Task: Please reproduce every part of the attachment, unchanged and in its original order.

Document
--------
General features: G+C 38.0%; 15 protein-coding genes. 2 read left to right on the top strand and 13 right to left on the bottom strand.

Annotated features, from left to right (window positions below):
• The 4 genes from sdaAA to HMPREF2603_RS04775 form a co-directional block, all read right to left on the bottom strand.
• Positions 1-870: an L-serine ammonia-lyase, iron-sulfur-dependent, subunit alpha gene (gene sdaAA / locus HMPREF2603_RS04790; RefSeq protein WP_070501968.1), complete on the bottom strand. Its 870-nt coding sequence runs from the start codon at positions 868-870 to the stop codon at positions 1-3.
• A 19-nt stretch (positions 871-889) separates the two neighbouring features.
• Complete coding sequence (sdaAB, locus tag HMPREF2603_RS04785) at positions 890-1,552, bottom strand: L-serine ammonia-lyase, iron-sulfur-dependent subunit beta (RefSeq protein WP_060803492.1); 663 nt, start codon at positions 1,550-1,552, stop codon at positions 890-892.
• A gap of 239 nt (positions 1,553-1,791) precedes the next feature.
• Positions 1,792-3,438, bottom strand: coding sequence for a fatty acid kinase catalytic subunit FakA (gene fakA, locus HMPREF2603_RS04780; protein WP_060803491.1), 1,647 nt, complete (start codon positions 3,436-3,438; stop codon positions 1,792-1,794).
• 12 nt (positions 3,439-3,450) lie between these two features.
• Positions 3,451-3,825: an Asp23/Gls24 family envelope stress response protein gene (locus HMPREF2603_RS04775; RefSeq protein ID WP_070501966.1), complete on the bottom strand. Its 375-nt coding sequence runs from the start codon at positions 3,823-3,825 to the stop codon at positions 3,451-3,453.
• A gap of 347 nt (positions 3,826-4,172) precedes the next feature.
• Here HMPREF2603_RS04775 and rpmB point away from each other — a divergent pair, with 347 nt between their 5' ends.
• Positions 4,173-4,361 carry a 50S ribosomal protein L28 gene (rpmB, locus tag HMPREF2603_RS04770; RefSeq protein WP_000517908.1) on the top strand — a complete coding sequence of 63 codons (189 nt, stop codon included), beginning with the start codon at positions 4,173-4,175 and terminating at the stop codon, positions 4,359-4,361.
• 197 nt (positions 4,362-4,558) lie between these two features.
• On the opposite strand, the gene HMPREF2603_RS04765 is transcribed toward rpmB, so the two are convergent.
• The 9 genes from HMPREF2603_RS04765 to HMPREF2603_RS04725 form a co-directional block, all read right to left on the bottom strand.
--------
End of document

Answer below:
General features: G+C 38.0%; 15 protein-coding genes. 2 read left to right on the top strand and 13 right to left on the bottom strand.

Annotated features, from left to right (window positions below):
• The 4 genes from sdaAA to HMPREF2603_RS04775 form a co-directional block, all read right to left on the bottom strand.
• Positions 1-870: an L-serine ammonia-lyase, iron-sulfur-dependent, subunit alpha gene (gene sdaAA / locus HMPREF2603_RS04790; RefSeq protein WP_070501968.1), complete on the bottom strand. Its 870-nt coding sequence runs from the start codon at positions 868-870 to the stop codon at positions 1-3.
• A 19-nt stretch (positions 871-889) separates the two neighbouring features.
• Complete coding sequence (sdaAB, locus tag HMPREF2603_RS04785) at positions 890-1,552, bottom strand: L-serine ammonia-lyase, iron-sulfur-dependent subunit beta (RefSeq protein WP_060803492.1); 663 nt, start codon at positions 1,550-1,552, stop codon at positions 890-892.
• A gap of 239 nt (positions 1,553-1,791) precedes the next feature.
• Positions 1,792-3,438, bottom strand: coding sequence for a fatty acid kinase catalytic subunit FakA (gene fakA, locus HMPREF2603_RS04780; protein WP_060803491.1), 1,647 nt, complete (start codon positions 3,436-3,438; stop codon positions 1,792-1,794).
• 12 nt (positions 3,439-3,450) lie between these two features.
• Positions 3,451-3,825: an Asp23/Gls24 family envelope stress response protein gene (locus HMPREF2603_RS04775; RefSeq protein ID WP_070501966.1), complete on the bottom strand. Its 375-nt coding sequence runs from the start codon at positions 3,823-3,825 to the stop codon at positions 3,451-3,453.
• A gap of 347 nt (positions 3,826-4,172) precedes the next feature.
• Here HMPREF2603_RS04775 and rpmB point away from each other — a divergent pair, with 347 nt between their 5' ends.
• Positions 4,173-4,361 carry a 50S ribosomal protein L28 gene (rpmB, locus tag HMPREF2603_RS04770; RefSeq protein WP_000517908.1) on the top strand — a complete coding sequence of 63 codons (189 nt, stop codon included), beginning with the start codon at positions 4,173-4,175 and terminating at the stop codon, positions 4,359-4,361.
• 197 nt (positions 4,362-4,558) lie between these two features.
• On the opposite strand, the gene HMPREF2603_RS04765 is transcribed toward rpmB, so the two are convergent.
• The 9 genes from HMPREF2603_RS04765 to HMPREF2603_RS04725 form a co-directional block, all read right to left on the bottom strand.